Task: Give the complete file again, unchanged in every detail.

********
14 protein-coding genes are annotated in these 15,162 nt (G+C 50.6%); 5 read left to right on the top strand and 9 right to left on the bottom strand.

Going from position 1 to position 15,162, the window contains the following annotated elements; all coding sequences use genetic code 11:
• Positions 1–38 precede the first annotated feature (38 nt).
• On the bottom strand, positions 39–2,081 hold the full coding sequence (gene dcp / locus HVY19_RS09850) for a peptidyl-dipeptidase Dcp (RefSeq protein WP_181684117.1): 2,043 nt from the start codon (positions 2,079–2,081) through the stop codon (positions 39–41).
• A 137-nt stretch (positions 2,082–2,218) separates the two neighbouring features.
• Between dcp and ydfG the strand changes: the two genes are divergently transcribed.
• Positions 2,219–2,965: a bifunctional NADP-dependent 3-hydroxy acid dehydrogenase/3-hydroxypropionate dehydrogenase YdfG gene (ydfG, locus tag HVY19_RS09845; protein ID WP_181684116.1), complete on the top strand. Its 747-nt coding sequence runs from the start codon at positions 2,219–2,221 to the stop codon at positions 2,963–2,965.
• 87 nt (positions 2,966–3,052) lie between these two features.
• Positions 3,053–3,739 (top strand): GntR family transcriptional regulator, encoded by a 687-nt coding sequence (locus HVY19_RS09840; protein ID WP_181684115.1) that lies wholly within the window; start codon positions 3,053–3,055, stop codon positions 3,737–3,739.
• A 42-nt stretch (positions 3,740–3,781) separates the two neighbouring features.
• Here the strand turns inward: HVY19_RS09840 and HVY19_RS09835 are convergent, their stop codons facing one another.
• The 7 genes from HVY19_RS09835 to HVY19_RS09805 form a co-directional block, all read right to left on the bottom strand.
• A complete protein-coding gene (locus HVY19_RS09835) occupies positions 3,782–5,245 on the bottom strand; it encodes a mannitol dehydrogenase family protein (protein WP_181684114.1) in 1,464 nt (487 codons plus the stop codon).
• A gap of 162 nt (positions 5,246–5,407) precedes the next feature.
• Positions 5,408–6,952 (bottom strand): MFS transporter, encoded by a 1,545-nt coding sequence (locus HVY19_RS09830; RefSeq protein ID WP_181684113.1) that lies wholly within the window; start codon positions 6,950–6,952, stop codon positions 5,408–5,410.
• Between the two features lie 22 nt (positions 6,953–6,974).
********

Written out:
14 protein-coding genes are annotated in these 15,162 nt (G+C 50.6%); 5 read left to right on the top strand and 9 right to left on the bottom strand.

Going from position 1 to position 15,162, the window contains the following annotated elements; all coding sequences use genetic code 11:
• Positions 1–38 precede the first annotated feature (38 nt).
• On the bottom strand, positions 39–2,081 hold the full coding sequence (gene dcp / locus HVY19_RS09850) for a peptidyl-dipeptidase Dcp (RefSeq protein WP_181684117.1): 2,043 nt from the start codon (positions 2,079–2,081) through the stop codon (positions 39–41).
• A 137-nt stretch (positions 2,082–2,218) separates the two neighbouring features.
• Between dcp and ydfG the strand changes: the two genes are divergently transcribed.
• Positions 2,219–2,965: a bifunctional NADP-dependent 3-hydroxy acid dehydrogenase/3-hydroxypropionate dehydrogenase YdfG gene (ydfG, locus tag HVY19_RS09845; protein ID WP_181684116.1), complete on the top strand. Its 747-nt coding sequence runs from the start codon at positions 2,219–2,221 to the stop codon at positions 2,963–2,965.
• 87 nt (positions 2,966–3,052) lie between these two features.
• Positions 3,053–3,739 (top strand): GntR family transcriptional regulator, encoded by a 687-nt coding sequence (locus HVY19_RS09840; protein ID WP_181684115.1) that lies wholly within the window; start codon positions 3,053–3,055, stop codon positions 3,737–3,739.
• A 42-nt stretch (positions 3,740–3,781) separates the two neighbouring features.
• Here the strand turns inward: HVY19_RS09840 and HVY19_RS09835 are convergent, their stop codons facing one another.
• The 7 genes from HVY19_RS09835 to HVY19_RS09805 form a co-directional block, all read right to left on the bottom strand.
• A complete protein-coding gene (locus HVY19_RS09835) occupies positions 3,782–5,245 on the bottom strand; it encodes a mannitol dehydrogenase family protein (protein WP_181684114.1) in 1,464 nt (487 codons plus the stop codon).
• A gap of 162 nt (positions 5,246–5,407) precedes the next feature.
• Positions 5,408–6,952 (bottom strand): MFS transporter, encoded by a 1,545-nt coding sequence (locus HVY19_RS09830; RefSeq protein ID WP_181684113.1) that lies wholly within the window; start codon positions 6,950–6,952, stop codon positions 5,408–5,410.
• Between the two features lie 22 nt (positions 6,953–6,974).